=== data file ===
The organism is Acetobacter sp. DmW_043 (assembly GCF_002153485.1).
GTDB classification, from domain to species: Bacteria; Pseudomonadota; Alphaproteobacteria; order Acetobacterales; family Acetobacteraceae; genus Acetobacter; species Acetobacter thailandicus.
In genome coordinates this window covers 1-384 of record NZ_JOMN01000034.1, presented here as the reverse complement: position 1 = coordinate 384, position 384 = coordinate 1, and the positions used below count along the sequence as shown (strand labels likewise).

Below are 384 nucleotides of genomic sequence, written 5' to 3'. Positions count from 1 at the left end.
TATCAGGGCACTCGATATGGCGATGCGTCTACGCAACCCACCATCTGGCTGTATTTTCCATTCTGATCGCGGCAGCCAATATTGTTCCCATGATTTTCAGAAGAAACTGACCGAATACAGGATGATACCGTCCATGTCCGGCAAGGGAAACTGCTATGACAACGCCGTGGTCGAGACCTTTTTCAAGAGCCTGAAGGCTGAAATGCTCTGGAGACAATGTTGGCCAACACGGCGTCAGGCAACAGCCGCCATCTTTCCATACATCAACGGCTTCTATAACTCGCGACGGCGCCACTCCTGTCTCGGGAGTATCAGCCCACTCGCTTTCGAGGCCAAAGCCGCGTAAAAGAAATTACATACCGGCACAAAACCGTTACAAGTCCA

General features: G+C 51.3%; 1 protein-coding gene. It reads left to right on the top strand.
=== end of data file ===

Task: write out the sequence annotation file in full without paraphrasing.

The organism is Acetobacter sp. DmW_043 (assembly GCF_002153485.1).
GTDB classification, from domain to species: Bacteria; Pseudomonadota; Alphaproteobacteria; order Acetobacterales; family Acetobacteraceae; genus Acetobacter; species Acetobacter thailandicus.
In genome coordinates this window covers 1-384 of record NZ_JOMN01000034.1, presented here as the reverse complement: position 1 = coordinate 384, position 384 = coordinate 1, and the positions used below count along the sequence as shown (strand labels likewise).

Below are 384 nucleotides of genomic sequence, written 5' to 3'. Positions count from 1 at the left end.
TATCAGGGCACTCGATATGGCGATGCGTCTACGCAACCCACCATCTGGCTGTATTTTCCATTCTGATCGCGGCAGCCAATATTGTTCCCATGATTTTCAGAAGAAACTGACCGAATACAGGATGATACCGTCCATGTCCGGCAAGGGAAACTGCTATGACAACGCCGTGGTCGAGACCTTTTTCAAGAGCCTGAAGGCTGAAATGCTCTGGAGACAATGTTGGCCAACACGGCGTCAGGCAACAGCCGCCATCTTTCCATACATCAACGGCTTCTATAACTCGCGACGGCGCCACTCCTGTCTCGGGAGTATCAGCCCACTCGCTTTCGAGGCCAAAGCCGCGTAAAAGAAATTACATACCGGCACAAAACCGTTACAAGTCCA

General features: G+C 51.3%; 1 protein-coding gene. It reads left to right on the top strand.